It had, and possibly still has, the potential to offer its own members – and the wider public – an alternative concept of a trade organisation with a passionate commitment to ethical independent advice, standing up for the interests of clients against the depredations of an industry which continues to rip them off.

Aifa should have been celebrating and publicising the efforts of scores of small IFAs, many of whom write to me, telling me how they work endless hours to resolve the problems caused to their clients by big banks and insurers, often for little or no financial gain. For them, genuine independence is a moral crusade not just a business decision.

Clearly not for Aifa. It has dumped its commitment to independent financial advice as being at the very core of its organisational structure. Within 12 months almost anyone, probably even me, will be allowed to join. The task of the organisation is presented as the dull and pragmatic one of “representing” all advisers responsibly within the corridors of power.

Such a message is not just boring, it also fails to articulate a role for advisers among the general public and within society, a role they can be proud of and which then gives them the ethical high ground to demand proper regulation of their side of the industry.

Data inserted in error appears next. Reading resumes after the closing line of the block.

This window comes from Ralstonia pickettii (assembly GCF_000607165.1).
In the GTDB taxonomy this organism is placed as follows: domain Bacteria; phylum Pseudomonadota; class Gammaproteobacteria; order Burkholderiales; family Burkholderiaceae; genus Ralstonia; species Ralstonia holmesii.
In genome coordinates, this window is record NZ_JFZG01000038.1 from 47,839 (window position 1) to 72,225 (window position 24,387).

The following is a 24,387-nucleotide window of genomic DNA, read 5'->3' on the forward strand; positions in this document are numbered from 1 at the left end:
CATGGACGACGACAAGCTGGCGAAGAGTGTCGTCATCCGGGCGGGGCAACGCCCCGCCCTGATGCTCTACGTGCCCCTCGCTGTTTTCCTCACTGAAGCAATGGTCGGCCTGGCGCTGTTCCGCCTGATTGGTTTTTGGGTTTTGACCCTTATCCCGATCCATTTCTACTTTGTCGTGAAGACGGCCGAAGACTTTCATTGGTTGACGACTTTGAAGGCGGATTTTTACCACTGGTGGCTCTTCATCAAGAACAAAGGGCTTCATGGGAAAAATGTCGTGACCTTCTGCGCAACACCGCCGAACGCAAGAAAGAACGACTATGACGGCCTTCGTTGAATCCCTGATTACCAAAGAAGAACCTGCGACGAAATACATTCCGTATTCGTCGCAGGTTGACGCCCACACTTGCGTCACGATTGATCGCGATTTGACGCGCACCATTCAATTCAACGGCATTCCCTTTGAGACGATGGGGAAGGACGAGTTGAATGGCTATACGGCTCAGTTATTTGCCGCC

Those who appointed Stephen Gay will now be questioning how they could have made such an appalling error of judgment. In truth, the error did not lie in appointing someone straight from the life industry. It was the absence of an understanding of how to lead IFAs to a new promised land, as well as what it is and where it lies.

It is probably not too late to start again but time is fast running out.

Nic Cicutti can be contacted at


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There are 23 comments at the moment, we would love to hear your opinion too.

  1. Nic

    Please investigate the real reason for his departure, many thanks.

  2. Nic’s article is an accurate reading of the situation and no amount of whitewashing, smooth talking or PR spin can avoid the bulk of advisers sharing these views.

  3. Spot on, but I disagree with the last bit….by appointing an Old Model life company man, AIFA (now should be called ARFA) ensured that it would become a mouthpiece for large insurers and have nothing to say for IFAs. Many said that at the start, and have been proven correct within a year.

    It is unlikely that ARFA will have any IFAs in it this time next year. Some will join IFA Center, others will just do without a trade body.

  4. And quite a few will join Adviser Alliance!

  5. Becoming a headcase IFA 19th January 2012 at 12:37 pm